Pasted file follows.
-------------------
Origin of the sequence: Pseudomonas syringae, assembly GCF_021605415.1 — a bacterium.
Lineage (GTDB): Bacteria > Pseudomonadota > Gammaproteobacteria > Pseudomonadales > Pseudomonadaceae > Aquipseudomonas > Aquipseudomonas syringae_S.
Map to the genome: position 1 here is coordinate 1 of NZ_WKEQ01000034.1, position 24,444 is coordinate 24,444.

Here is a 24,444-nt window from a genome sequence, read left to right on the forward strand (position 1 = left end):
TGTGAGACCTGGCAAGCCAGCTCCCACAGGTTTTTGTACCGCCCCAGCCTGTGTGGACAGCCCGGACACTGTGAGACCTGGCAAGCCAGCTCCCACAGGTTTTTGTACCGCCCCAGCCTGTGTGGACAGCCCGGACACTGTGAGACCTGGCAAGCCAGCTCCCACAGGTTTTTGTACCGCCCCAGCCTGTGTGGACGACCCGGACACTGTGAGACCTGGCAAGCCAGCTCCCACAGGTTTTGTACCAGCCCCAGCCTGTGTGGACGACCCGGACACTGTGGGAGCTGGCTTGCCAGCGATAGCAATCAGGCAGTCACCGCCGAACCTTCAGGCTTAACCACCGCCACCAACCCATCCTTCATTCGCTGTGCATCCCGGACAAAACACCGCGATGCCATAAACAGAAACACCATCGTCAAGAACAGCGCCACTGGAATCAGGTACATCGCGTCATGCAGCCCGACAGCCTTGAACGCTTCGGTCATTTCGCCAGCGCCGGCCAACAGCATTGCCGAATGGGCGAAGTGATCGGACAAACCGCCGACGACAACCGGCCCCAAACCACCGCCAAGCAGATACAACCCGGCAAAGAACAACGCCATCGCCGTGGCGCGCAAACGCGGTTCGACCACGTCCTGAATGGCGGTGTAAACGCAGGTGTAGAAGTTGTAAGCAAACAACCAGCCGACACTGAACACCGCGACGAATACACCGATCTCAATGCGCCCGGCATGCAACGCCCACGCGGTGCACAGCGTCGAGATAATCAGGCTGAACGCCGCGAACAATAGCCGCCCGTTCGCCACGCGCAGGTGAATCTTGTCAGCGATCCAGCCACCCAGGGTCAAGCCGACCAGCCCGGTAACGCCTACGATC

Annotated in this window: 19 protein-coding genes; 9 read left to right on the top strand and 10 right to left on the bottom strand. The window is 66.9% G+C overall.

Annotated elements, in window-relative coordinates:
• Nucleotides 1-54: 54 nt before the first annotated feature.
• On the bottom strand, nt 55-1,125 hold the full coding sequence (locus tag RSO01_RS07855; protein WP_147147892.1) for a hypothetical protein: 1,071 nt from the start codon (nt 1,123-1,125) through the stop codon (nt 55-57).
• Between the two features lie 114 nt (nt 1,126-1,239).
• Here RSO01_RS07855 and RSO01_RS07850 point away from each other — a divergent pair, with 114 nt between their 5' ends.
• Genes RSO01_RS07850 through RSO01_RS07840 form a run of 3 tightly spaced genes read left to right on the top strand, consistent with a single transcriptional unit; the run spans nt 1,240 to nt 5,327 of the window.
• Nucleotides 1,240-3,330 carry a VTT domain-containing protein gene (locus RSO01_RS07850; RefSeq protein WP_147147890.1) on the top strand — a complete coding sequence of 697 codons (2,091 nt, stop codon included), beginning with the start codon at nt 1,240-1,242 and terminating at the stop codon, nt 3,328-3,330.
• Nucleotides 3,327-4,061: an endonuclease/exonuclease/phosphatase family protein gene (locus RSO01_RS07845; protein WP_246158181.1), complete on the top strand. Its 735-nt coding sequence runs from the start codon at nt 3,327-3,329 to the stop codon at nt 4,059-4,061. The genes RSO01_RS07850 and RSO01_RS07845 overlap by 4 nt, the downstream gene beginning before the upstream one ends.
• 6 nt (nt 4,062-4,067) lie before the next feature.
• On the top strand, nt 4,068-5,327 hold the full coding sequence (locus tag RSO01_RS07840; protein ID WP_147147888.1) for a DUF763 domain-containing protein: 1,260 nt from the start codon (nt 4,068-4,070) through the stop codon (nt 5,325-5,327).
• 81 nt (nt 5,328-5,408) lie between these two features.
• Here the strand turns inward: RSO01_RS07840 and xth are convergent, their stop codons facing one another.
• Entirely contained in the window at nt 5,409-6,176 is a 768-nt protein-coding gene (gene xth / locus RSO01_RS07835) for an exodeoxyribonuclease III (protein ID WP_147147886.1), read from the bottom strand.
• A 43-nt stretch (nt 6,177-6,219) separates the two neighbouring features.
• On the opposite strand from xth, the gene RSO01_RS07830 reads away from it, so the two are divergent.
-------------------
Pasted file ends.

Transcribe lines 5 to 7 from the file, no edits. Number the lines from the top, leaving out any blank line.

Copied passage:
TGTGAGACCTGGCAAGCCAGCTCCCACAGGTTTTTGTACCGCCCCAGCCTGTGTGGACAGCCCGGACACTGTGAGACCTGGCAAGCCAGCTCCCACAGGTTTTTGTACCGCCCCAGCCTGTGTGGACAGCCCGGACACTGTGAGACCTGGCAAGCCAGCTCCCACAGGTTTTTGTACCGCCCCAGCCTGTGTGGACGACCCGGACACTGTGAGACCTGGCAAGCCAGCTCCCACAGGTTTTGTACCAGCCCCAGCCTGTGTGGACGACCCGGACACTGTGGGAGCTGGCTTGCCAGCGATAGCAATCAGGCAGTCACCGCCGAACCTTCAGGCTTAACCACCGCCACCAACCCATCCTTCATTCGCTGTGCATCCCGGACAAAACACCGCGATGCCATAAACAGAAACACCATCGTCAAGAACAGCGCCACTGGAATCAGGTACATCGCGTCATGCAGCCCGACAGCCTTGAACGCTTCGGTCATTTCGCCAGCGCCGGCCAACAGCATTGCCGAATGGGCGAAGTGATCGGACAAACCGCCGACGACAACCGGCCCCAAACCACCGCCAAGCAGATACAACCCGGCAAAGAACAACGCCATCGCCGTGGCGCGCAAACGCGGTTCGACCACGTCCTGAATGGCGGTGTAAACGCAGGTGTAGAAGTTGTAAGCAAACAACCAGCCGACACTGAACACCGCGACGAATACACCGATCTCAATGCGCCCGGCATGCAACGCCCACGCGGTGCACAGCGTCGAGATAATCAGGCTGAACGCCGCGAACAATAGCCGCCCGTTCGCCACGCGCAGGTGAATCTTGTCAGCGATCCAGCCACCCAGGGTCAAGCCGACCAGCCCGGTAACGCCTACGATC

Annotated in this window: 19 protein-coding genes; 9 read left to right on the top strand and 10 right to left on the bottom strand. The window is 66.9% G+C overall.

Annotated elements, in window-relative coordinates: